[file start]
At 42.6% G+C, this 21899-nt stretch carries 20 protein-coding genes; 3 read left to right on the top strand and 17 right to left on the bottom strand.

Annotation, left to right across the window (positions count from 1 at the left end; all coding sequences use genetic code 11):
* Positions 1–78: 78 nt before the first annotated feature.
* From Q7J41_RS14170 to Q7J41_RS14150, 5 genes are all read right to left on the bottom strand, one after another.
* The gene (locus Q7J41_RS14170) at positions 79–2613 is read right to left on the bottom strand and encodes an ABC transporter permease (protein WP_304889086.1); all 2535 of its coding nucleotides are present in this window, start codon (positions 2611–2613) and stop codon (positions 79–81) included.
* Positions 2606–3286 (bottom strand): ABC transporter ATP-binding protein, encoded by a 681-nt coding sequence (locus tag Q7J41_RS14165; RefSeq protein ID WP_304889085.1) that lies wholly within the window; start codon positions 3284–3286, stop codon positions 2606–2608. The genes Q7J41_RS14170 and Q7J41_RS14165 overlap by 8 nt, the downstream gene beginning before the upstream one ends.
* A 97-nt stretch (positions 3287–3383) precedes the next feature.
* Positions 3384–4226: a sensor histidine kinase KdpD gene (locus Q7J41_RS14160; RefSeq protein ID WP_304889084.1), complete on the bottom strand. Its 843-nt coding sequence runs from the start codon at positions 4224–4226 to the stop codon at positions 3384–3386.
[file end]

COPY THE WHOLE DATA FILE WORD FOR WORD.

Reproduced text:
At 42.6% G+C, this 21899-nt stretch carries 20 protein-coding genes; 3 read left to right on the top strand and 17 right to left on the bottom strand.

Annotation, left to right across the window (positions count from 1 at the left end; all coding sequences use genetic code 11):
* Positions 1–78: 78 nt before the first annotated feature.
* From Q7J41_RS14170 to Q7J41_RS14150, 5 genes are all read right to left on the bottom strand, one after another.
* The gene (locus Q7J41_RS14170) at positions 79–2613 is read right to left on the bottom strand and encodes an ABC transporter permease (protein WP_304889086.1); all 2535 of its coding nucleotides are present in this window, start codon (positions 2611–2613) and stop codon (positions 79–81) included.
* Positions 2606–3286 (bottom strand): ABC transporter ATP-binding protein, encoded by a 681-nt coding sequence (locus tag Q7J41_RS14165; RefSeq protein ID WP_304889085.1) that lies wholly within the window; start codon positions 3284–3286, stop codon positions 2606–2608. The genes Q7J41_RS14170 and Q7J41_RS14165 overlap by 8 nt, the downstream gene beginning before the upstream one ends.
* A 97-nt stretch (positions 3287–3383) precedes the next feature.
* Positions 3384–4226: a sensor histidine kinase KdpD gene (locus Q7J41_RS14160; RefSeq protein ID WP_304889084.1), complete on the bottom strand. Its 843-nt coding sequence runs from the start codon at positions 4224–4226 to the stop codon at positions 3384–3386.